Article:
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==EIGHTFOLD PROUDLY PRESENTS ITS 100TH PUBLICATION==
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============== ISSUE # 1 JANUARY 2014 ==============
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==== SAXON BRENTON, ANDREW PERRON & TOM RUSSELL ====
=============== Editor, Tom Russell ================
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CONTENTS OF THIS ISSUE

"Open Letter", by Andrew Perron
In which a plea is made for assistance against an extra-dimensional invasion. On the nature of the enemy, both physiologically and metaphysically. An ounce of prevention worth a pound of cure. As it ever has and ever will, Las Vegas inspires regret.

"Terror of the Tribots!", by Tom Russell
In which a different invasion, both robotic and viral, is repulsed. On the perils of cross-ocean jogging, especially for the clumsy. Also: a cyclone with a comet's tail, the coinage of the word "knifely", the appearance of a familiar face, and royal romance rebuffed.

"Beyond the Fields" Part 1, by Saxon Brenton
In which a story begins. Providing a useful contrast of the headspaces of humans and angels, and the perils of pretending. A secret meeting. On the wrongness of a particular object.

"Up To Their Necks In It", by Tom Russell

In which the Sisters of Battle find themselves in a most unwelcome predicament. On the assignment of blame for said situation. How having no idea might be considered worse than the wrong idea, plus an elegant if unsavory solution for a being-eaten-by-dinosaurs problem.

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================== "Open Letter" ==================
========== copyright 2014 Andrew Perron ===========
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   If you're out there, I could really use some help.

   Not so much with the fighting of the giant horrible monsters from the other dimension. I'm doing pretty well with that. Unless you've got one of the Seven Crystal Swords, then hit me up!

   But the thing is, the massive tentacles, the flailing claws, the mouths – well, beaks, but that's beside the point – they're only a small piece of the actual Dyzen'thari. In fact, they're actually sort of like – living wiggly wavelengths on the emotional band of the universe? And they vibrate against different emotions, so there's Dyzen'thari of fear and anger and grief. There's also Dyzen'thari of happiness and delight, positive emotions, but they mostly don't try to invade our universe.

   Well, that's how it was explained to me, anyway.

   But the important thing is, they open their rifts by vibrating against space – vibrating sympathetically against the emotional tones filling that space. So, therefore, to get through and start wrecking stuff, they have to find a place that's already filled with fear or bitterness or whatever.

   So here's what I need you to help me with:

   Love each other.

   Seriously, it's actually the number one strategy that I've got. Think of it this way: If there's less sad people in an area, you don't get Dyzen'thari of grief. If there's less people who are living in fear – especially chronic fear, the kind you get when someone's been waiting to pounce on you your entire life – you don't get Dyzen'thari of fear. And if people feel that they're loved, you don't get Dyzen'thari of loneliness or isolation or any of a hundred different kinds of pain.

   And the thing is, people don't need to be happy all the time. Nobody's happy all the time. But if people – like, when people support each other, they have good days and bad days, and they can shore each other up when they're down. That sort of thing.

   Do that, and there won't be the consistent wavelength that's needed for a transcontinuum wave transfer. There'll be fewer rifts, and the ones that do open will be easier to deal with. And maybe... maybe I won't have to do what I did in Las Vegas ever again.

   So, yeah, um, love. Be nice to each other, is all I'm saying.

   And if I'm in the area, and you need some help, you're feeling crappy, well, I mean, I'd be a terrible strategist if I didn't follow my own advice. So, if I'm ever in the area, we can talk, you know?

   See you then!

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============ "Terror of the Tribots!" =============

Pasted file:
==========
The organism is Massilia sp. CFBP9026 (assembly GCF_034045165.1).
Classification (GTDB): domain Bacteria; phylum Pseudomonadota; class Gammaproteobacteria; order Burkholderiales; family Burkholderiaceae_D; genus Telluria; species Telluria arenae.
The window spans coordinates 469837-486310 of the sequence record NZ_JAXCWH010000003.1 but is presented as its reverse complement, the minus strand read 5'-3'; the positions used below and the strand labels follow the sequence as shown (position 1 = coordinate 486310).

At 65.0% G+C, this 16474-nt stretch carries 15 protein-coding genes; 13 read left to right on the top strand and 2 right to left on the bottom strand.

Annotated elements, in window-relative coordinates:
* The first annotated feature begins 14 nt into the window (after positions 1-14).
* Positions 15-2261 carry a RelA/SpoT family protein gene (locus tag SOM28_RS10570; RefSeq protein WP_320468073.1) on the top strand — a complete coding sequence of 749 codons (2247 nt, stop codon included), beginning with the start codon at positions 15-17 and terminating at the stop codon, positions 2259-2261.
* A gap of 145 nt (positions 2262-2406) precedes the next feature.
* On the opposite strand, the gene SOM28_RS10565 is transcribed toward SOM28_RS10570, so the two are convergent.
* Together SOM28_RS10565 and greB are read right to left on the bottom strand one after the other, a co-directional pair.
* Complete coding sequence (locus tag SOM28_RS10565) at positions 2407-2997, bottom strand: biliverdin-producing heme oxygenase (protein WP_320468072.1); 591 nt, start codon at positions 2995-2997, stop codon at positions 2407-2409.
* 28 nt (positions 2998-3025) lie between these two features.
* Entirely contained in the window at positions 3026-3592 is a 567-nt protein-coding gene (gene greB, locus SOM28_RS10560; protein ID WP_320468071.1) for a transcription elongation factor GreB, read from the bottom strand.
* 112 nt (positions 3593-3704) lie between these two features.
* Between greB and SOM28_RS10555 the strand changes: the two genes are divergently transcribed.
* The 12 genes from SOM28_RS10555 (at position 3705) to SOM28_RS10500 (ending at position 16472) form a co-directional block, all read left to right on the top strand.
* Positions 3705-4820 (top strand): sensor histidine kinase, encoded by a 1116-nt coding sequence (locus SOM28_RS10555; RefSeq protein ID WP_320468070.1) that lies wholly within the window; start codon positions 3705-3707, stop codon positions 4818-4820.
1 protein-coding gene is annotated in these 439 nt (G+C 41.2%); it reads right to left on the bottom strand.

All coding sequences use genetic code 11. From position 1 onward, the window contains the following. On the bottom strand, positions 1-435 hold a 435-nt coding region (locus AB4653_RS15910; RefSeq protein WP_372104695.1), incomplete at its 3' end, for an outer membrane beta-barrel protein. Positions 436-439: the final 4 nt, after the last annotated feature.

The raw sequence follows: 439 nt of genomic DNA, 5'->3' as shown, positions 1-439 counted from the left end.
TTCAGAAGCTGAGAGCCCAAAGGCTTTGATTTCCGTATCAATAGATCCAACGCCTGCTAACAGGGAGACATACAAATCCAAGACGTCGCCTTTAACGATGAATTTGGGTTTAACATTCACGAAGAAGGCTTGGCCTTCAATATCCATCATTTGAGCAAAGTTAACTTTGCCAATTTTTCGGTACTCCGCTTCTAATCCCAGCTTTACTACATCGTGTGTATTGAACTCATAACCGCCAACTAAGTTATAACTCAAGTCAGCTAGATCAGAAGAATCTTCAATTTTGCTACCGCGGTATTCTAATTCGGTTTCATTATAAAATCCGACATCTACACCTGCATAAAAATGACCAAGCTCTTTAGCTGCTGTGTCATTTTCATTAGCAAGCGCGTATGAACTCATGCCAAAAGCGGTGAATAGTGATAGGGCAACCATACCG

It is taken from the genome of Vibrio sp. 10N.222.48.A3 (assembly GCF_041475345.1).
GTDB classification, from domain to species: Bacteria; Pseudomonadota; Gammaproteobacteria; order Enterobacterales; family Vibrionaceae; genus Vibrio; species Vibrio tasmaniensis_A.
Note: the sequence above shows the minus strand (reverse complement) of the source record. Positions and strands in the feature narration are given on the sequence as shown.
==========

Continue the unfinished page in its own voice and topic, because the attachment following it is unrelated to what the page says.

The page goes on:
=========== copyright 2014 Tom Russell ============
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Melody Mapp's wristwatch gives her super-speed. It's also keeping her alive. She doesn't have much time left, but she's going to spend every second on the run as the third, final— and greatest— DARKHORSE.

The Atlantic, 2013.
   She hates running on water. It's not just speed that keeps you topside, but also grace, and she can be clumsy; one wrong step, you're barreling under at seventy miles per second. Terry was there to pull her out last time. But, hey, she's the hero, this is her story, she doesn't want to be rescued, thank you very much.

France.
   The Leclercs made short work of the tribots. She wishes she had some of that backing her up in Atlanta. But they were needed in Washington and New York. Darkhorse drops off the antiserum and is on her way.

Germany.
   She gives the doctors their share of the antiserum, then heads back to the autobahn where four Tribots are wreaking havoc. She learned in Atlanta that these things are clumsier than she is. Laser turret and CPU up-top, supported by three spindly impossibly long legs. Darkhorse spins around, forming a miniature cyclone, sucking dust and debris into her orbit. Then she's running at the tribots, darting around them, the rubble whipping behind her like the tail of a comet. The legs crumble and turrets tumble. Then she plunges her vibrating hand knifely into each hull, frying the circuits.

Russia's been hit the hardest by the alien invaders and their plague, and needs the antiserum the most. She has to keep reminding herself of that as she races across the freezing wastes of Siberia. Is there anything she hates running on more than snow and ice?

The Pacific.
   Oh, right, water. She drops off the antiserum in Japan (purely preventative; the invaders kept clear of that kaiju hot-zone) and Australia (stopping long enough to help Interceptor clobber a couple Tribots) and is making a bee-line straight towards South America when the waves ahead become turbulent. A submarine surfaces, chameleon metal taking on the color of the sky and the sea. The top opens; a young man appears. Chalk-white skin, black eyes, all pupils, no irises. "Prince Terak of Lemuria bids you welcome!"
   She leaps up to the submarine, thankful for something solid beneath her tired feet. "Hiya, Terry. Here's the antiserum."
   "You have my thanks. Though we dispatched the aqua-tribots with ease, their disease has proved harder to banish from the divine blood of my kin." He then asks her (not for the first time) to become his queen consort.
   She rolls her eyes. "Maybe some other time. I got ten more places to hit. Take it easy, Gills," she teases.
   "Be swift as the current, black pearl of the surface."

Atlanta.
   The CDC releases a statement thanking her for the record time in which the cure for the alien disease has been distributed. Everyone's been following her itinerary, and it looks like she'll have to deal with all that unwanted attention the next couple days. For now, she has the unwanted attention of Aunt Dani, who teases her about the rendezvous with her "Lemurian lover".